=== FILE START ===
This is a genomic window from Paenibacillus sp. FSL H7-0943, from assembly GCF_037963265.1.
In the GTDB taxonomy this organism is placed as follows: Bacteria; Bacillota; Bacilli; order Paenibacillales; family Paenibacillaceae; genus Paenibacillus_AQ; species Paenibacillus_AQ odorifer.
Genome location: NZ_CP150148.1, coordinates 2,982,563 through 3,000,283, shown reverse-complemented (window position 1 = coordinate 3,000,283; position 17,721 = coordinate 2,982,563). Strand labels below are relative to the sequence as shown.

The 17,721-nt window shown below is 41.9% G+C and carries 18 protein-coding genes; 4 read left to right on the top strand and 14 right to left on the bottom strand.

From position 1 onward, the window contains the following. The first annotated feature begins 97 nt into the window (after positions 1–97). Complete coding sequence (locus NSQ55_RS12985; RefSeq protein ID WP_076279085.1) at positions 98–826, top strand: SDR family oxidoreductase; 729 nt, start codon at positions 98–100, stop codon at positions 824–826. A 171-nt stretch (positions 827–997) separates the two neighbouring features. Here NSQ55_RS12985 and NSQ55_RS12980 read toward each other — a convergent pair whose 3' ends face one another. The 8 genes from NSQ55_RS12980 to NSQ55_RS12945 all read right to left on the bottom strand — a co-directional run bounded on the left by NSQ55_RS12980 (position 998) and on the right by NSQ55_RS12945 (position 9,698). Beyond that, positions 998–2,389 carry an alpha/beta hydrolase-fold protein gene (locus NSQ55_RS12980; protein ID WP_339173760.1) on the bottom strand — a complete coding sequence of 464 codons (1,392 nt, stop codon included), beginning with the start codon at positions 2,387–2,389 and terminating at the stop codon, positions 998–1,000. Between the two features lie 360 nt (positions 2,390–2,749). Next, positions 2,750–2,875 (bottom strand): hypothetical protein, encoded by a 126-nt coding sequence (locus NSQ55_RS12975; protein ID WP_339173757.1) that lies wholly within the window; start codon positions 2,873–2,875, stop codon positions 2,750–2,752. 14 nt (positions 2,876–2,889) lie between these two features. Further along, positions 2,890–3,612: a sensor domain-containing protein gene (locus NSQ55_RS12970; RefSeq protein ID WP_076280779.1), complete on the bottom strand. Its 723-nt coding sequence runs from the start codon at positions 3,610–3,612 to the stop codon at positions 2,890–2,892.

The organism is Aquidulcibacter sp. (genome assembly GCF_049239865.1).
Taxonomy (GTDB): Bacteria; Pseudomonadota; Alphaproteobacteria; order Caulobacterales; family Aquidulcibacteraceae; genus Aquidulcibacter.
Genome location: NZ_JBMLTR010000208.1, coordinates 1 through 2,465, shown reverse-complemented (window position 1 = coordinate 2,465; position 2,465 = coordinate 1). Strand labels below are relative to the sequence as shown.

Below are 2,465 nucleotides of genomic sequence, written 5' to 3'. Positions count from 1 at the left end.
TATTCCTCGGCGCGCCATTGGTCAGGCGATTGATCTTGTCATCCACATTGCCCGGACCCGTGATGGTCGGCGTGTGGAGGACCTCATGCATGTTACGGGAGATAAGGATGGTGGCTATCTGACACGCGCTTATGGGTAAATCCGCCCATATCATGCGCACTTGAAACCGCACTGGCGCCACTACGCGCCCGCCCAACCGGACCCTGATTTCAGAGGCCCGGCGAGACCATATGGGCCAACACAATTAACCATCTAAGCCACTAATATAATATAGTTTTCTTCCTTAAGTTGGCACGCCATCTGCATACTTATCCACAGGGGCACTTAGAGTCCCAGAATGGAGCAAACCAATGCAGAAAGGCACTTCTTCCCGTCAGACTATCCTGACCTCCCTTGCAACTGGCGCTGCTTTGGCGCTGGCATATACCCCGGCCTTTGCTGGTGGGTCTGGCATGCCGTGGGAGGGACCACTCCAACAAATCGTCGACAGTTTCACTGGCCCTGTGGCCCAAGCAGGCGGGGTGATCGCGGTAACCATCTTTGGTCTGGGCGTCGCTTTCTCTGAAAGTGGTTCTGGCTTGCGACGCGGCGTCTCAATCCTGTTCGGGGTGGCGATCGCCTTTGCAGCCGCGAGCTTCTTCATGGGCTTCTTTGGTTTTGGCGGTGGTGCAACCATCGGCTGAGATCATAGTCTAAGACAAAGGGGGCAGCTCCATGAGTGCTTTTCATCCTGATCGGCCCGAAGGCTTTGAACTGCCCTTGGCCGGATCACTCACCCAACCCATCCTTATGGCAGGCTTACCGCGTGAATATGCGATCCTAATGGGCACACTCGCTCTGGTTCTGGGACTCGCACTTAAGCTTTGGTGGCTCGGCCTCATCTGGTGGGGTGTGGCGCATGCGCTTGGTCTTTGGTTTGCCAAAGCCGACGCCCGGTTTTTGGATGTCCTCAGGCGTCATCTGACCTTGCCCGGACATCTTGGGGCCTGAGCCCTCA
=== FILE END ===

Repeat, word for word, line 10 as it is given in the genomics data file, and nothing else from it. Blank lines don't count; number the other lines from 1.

TATTCCTCGGCGCGCCATTGGTCAGGCGATTGATCTTGTCATCCACATTGCCCGGACCCGTGATGGTCGGCGTGTGGAGGACCTCATGCATGTTACGGGAGATAAGGATGGTGGCTATCTGACACGCGCTTATGGGTAAATCCGCCCATATCATGCGCACTTGAAACCGCACTGGCGCCACTACGCGCCCGCCCAACCGGACCCTGATTTCAGAGGCCCGGCGAGACCATATGGGCCAACACAATTAACCATCTAAGCCACTAATATAATATAGTTTTCTTCCTTAAGTTGGCACGCCATCTGCATACTTATCCACAGGGGCACTTAGAGTCCCAGAATGGAGCAAACCAATGCAGAAAGGCACTTCTTCCCGTCAGACTATCCTGACCTCCCTTGCAACTGGCGCTGCTTTGGCGCTGGCATATACCCCGGCCTTTGCTGGTGGGTCTGGCATGCCGTGGGAGGGACCACTCCAACAAATCGTCGACAGTTTCACTGGCCCTGTGGCCCAAGCAGGCGGGGTGATCGCGGTAACCATCTTTGGTCTGGGCGTCGCTTTCTCTGAAAGTGGTTCTGGCTTGCGACGCGGCGTCTCAATCCTGTTCGGGGTGGCGATCGCCTTTGCAGCCGCGAGCTTCTTCATGGGCTTCTTTGGTTTTGGCGGTGGTGCAACCATCGGCTGAGATCATAGTCTAAGACAAAGGGGGCAGCTCCATGAGTGCTTTTCATCCTGATCGGCCCGAAGGCTTTGAACTGCCCTTGGCCGGATCACTCACCCAACCCATCCTTATGGCAGGCTTACCGCGTGAATATGCGATCCTAATGGGCACACTCGCTCTGGTTCTGGGACTCGCACTTAAGCTTTGGTGGCTCGGCCTCATCTGGTGGGGTGTGGCGCATGCGCTTGGTCTTTGGTTTGCCAAAGCCGACGCCCGGTTTTTGGATGTCCTCAGGCGTCATCTGACCTTGCCCGGACATCTTGGGGCCTGAGCCCTCA